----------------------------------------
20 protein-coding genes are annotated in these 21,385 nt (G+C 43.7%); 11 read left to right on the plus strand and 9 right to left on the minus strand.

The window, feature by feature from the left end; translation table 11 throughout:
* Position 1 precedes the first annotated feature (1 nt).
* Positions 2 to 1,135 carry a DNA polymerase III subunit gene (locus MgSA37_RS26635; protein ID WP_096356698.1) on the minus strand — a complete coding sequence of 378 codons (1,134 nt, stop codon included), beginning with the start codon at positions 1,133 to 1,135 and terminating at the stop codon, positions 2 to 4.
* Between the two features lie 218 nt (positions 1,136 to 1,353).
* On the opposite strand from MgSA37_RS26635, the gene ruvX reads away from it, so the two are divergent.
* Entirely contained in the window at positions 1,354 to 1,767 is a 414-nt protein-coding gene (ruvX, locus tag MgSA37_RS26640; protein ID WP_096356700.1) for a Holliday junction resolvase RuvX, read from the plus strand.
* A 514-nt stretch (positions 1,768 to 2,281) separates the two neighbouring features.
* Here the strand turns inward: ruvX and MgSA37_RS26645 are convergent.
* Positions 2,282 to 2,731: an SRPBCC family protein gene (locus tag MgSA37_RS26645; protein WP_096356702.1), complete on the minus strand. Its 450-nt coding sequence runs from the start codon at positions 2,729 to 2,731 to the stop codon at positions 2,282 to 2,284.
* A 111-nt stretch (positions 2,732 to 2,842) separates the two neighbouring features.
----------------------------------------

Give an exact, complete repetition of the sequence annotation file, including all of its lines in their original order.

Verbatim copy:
20 protein-coding genes are annotated in these 21,385 nt (G+C 43.7%); 11 read left to right on the plus strand and 9 right to left on the minus strand.

The window, feature by feature from the left end; translation table 11 throughout:
* Position 1 precedes the first annotated feature (1 nt).
* Positions 2 to 1,135 carry a DNA polymerase III subunit gene (locus MgSA37_RS26635; protein ID WP_096356698.1) on the minus strand — a complete coding sequence of 378 codons (1,134 nt, stop codon included), beginning with the start codon at positions 1,133 to 1,135 and terminating at the stop codon, positions 2 to 4.
* Between the two features lie 218 nt (positions 1,136 to 1,353).
* On the opposite strand from MgSA37_RS26635, the gene ruvX reads away from it, so the two are divergent.
* Entirely contained in the window at positions 1,354 to 1,767 is a 414-nt protein-coding gene (ruvX, locus tag MgSA37_RS26640; protein ID WP_096356700.1) for a Holliday junction resolvase RuvX, read from the plus strand.
* A 514-nt stretch (positions 1,768 to 2,281) separates the two neighbouring features.
* Here the strand turns inward: ruvX and MgSA37_RS26645 are convergent.
* Positions 2,282 to 2,731: an SRPBCC family protein gene (locus tag MgSA37_RS26645; protein WP_096356702.1), complete on the minus strand. Its 450-nt coding sequence runs from the start codon at positions 2,729 to 2,731 to the stop codon at positions 2,282 to 2,284.
* A 111-nt stretch (positions 2,732 to 2,842) separates the two neighbouring features.